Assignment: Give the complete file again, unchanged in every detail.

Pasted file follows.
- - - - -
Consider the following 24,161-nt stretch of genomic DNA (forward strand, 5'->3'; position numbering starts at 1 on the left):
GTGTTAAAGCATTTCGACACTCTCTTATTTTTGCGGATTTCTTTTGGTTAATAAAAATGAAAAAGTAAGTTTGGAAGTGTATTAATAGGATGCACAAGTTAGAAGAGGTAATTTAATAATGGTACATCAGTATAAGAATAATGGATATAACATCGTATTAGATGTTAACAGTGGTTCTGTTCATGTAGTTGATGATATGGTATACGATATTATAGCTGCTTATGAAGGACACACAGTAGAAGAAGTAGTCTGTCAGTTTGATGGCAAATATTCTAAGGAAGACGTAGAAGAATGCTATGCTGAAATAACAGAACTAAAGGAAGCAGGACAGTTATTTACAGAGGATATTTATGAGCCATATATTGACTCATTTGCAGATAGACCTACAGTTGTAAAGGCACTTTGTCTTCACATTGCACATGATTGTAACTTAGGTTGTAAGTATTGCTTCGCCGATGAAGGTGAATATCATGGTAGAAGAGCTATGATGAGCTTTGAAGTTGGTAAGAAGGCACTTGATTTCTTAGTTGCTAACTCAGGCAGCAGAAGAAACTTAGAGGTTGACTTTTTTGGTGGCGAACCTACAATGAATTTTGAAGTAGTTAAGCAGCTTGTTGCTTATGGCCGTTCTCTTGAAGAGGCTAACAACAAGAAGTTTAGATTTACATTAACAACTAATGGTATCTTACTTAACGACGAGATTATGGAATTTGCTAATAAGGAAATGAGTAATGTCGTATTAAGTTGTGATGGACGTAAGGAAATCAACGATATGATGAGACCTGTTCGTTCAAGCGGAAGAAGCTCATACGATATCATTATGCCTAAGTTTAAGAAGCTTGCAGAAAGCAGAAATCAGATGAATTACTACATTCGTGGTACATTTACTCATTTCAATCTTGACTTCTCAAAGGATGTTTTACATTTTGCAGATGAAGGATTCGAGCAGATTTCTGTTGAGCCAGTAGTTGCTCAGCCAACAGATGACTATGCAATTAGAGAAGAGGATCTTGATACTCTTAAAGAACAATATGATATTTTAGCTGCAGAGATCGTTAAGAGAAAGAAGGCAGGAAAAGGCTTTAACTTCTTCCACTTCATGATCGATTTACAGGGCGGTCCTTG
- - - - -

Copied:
Consider the following 24,161-nt stretch of genomic DNA (forward strand, 5'->3'; position numbering starts at 1 on the left):
GTGTTAAAGCATTTCGACACTCTCTTATTTTTGCGGATTTCTTTTGGTTAATAAAAATGAAAAAGTAAGTTTGGAAGTGTATTAATAGGATGCACAAGTTAGAAGAGGTAATTTAATAATGGTACATCAGTATAAGAATAATGGATATAACATCGTATTAGATGTTAACAGTGGTTCTGTTCATGTAGTTGATGATATGGTATACGATATTATAGCTGCTTATGAAGGACACACAGTAGAAGAAGTAGTCTGTCAGTTTGATGGCAAATATTCTAAGGAAGACGTAGAAGAATGCTATGCTGAAATAACAGAACTAAAGGAAGCAGGACAGTTATTTACAGAGGATATTTATGAGCCATATATTGACTCATTTGCAGATAGACCTACAGTTGTAAAGGCACTTTGTCTTCACATTGCACATGATTGTAACTTAGGTTGTAAGTATTGCTTCGCCGATGAAGGTGAATATCATGGTAGAAGAGCTATGATGAGCTTTGAAGTTGGTAAGAAGGCACTTGATTTCTTAGTTGCTAACTCAGGCAGCAGAAGAAACTTAGAGGTTGACTTTTTTGGTGGCGAACCTACAATGAATTTTGAAGTAGTTAAGCAGCTTGTTGCTTATGGCCGTTCTCTTGAAGAGGCTAACAACAAGAAGTTTAGATTTACATTAACAACTAATGGTATCTTACTTAACGACGAGATTATGGAATTTGCTAATAAGGAAATGAGTAATGTCGTATTAAGTTGTGATGGACGTAAGGAAATCAACGATATGATGAGACCTGTTCGTTCAAGCGGAAGAAGCTCATACGATATCATTATGCCTAAGTTTAAGAAGCTTGCAGAAAGCAGAAATCAGATGAATTACTACATTCGTGGTACATTTACTCATTTCAATCTTGACTTCTCAAAGGATGTTTTACATTTTGCAGATGAAGGATTCGAGCAGATTTCTGTTGAGCCAGTAGTTGCTCAGCCAACAGATGACTATGCAATTAGAGAAGAGGATCTTGATACTCTTAAAGAACAATATGATATTTTAGCTGCAGAGATCGTTAAGAGAAAGAAGGCAGGAAAAGGCTTTAACTTCTTCCACTTCATGATCGATTTACAGGGCGGTCCTTG